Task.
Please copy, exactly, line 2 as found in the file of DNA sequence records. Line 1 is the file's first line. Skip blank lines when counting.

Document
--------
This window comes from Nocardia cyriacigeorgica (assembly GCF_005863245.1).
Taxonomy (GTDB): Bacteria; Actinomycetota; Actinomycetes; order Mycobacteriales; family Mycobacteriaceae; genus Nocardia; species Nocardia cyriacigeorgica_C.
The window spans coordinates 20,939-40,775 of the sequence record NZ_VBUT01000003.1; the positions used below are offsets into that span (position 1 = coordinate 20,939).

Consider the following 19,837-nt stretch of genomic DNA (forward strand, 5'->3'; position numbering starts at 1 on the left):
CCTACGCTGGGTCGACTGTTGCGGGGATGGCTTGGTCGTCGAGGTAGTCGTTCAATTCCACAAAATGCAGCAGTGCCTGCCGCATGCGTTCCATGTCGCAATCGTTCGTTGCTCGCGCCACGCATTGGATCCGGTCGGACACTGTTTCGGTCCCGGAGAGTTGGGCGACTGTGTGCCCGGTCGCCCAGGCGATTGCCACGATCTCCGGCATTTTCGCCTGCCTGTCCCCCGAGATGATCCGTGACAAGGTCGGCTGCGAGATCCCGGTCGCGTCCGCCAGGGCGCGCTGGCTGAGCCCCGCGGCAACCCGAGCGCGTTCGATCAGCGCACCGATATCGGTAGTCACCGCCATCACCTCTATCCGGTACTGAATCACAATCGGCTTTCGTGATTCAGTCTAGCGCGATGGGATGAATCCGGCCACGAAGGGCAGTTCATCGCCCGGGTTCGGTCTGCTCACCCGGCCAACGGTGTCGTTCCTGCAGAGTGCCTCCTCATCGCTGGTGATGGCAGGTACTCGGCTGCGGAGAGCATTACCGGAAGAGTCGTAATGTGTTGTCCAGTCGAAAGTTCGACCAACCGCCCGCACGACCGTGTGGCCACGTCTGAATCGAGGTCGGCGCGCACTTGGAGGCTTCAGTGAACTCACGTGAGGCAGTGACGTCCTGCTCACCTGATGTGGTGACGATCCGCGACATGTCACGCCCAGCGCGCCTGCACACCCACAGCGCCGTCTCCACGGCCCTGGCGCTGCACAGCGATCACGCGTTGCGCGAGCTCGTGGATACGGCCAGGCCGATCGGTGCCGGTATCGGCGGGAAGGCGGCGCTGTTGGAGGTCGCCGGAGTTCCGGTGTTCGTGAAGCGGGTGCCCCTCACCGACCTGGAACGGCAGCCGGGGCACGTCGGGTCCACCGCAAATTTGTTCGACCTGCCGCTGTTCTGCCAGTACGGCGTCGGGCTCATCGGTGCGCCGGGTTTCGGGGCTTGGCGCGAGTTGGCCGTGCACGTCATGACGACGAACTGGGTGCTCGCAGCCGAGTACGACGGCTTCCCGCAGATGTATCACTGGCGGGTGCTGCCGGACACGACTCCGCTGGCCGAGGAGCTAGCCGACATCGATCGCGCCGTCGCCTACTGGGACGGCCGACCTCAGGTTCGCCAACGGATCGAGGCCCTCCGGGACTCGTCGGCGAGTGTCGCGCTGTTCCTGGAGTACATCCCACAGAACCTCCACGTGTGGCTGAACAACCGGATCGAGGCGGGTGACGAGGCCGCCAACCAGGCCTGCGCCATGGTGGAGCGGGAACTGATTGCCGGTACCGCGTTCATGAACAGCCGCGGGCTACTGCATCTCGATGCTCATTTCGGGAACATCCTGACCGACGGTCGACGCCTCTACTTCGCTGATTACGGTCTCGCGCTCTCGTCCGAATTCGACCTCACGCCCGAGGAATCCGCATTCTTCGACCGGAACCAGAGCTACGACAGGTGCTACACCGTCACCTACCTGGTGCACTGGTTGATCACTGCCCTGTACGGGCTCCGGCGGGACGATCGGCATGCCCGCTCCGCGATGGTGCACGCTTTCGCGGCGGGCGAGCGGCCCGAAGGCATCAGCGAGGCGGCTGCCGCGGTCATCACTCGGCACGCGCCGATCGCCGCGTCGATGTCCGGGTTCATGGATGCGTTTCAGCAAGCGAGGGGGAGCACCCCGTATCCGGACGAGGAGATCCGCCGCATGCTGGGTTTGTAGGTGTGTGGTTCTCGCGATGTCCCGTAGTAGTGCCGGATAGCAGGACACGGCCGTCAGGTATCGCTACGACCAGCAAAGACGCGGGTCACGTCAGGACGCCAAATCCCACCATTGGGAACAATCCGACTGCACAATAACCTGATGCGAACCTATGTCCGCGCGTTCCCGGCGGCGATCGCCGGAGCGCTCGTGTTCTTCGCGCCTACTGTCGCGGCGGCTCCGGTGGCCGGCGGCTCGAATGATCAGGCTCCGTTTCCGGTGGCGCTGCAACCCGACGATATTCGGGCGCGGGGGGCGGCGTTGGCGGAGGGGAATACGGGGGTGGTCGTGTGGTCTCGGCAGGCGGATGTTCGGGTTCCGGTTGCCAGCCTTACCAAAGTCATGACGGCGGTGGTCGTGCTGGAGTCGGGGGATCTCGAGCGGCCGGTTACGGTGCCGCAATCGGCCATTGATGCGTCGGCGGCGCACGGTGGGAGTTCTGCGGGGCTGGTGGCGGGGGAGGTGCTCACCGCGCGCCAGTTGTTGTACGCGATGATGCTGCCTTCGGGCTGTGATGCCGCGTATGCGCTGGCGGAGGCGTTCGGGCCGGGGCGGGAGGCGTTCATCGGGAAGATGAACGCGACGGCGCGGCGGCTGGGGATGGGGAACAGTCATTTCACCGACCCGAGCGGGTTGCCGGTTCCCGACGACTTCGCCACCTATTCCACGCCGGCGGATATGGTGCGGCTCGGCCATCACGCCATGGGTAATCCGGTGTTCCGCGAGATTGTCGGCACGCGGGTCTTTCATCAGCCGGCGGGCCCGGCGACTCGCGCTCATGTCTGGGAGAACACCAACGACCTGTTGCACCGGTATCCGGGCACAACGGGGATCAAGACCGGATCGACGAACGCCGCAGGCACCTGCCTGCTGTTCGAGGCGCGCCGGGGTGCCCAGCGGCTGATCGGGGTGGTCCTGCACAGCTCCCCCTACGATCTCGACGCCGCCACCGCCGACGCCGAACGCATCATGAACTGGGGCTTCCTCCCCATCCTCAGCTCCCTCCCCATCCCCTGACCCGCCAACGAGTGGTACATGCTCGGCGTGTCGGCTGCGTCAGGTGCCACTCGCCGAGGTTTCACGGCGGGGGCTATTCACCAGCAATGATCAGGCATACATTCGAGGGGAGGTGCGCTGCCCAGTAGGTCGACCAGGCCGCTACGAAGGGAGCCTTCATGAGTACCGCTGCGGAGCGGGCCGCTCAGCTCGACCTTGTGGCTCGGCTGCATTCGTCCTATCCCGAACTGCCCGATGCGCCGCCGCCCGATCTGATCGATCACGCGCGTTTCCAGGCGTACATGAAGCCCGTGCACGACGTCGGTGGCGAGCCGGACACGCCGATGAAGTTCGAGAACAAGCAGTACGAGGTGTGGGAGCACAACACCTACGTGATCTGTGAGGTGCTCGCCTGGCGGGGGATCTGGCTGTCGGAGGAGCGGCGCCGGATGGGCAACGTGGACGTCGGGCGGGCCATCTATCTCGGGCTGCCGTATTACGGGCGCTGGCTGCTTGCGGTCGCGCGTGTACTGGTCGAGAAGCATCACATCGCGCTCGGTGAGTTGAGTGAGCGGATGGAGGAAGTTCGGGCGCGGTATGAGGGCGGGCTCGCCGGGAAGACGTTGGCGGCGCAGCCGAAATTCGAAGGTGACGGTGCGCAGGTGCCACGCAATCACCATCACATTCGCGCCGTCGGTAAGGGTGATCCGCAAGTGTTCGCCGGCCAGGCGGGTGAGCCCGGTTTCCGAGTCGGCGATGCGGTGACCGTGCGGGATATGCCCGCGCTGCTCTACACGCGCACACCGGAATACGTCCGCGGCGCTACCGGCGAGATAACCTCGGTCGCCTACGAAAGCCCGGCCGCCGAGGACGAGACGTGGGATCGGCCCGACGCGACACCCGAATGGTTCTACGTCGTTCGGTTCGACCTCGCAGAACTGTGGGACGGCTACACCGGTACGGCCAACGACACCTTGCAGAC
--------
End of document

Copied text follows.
Taxonomy (GTDB): Bacteria; Actinomycetota; Actinomycetes; order Mycobacteriales; family Mycobacteriaceae; genus Nocardia; species Nocardia cyriacigeorgica_C.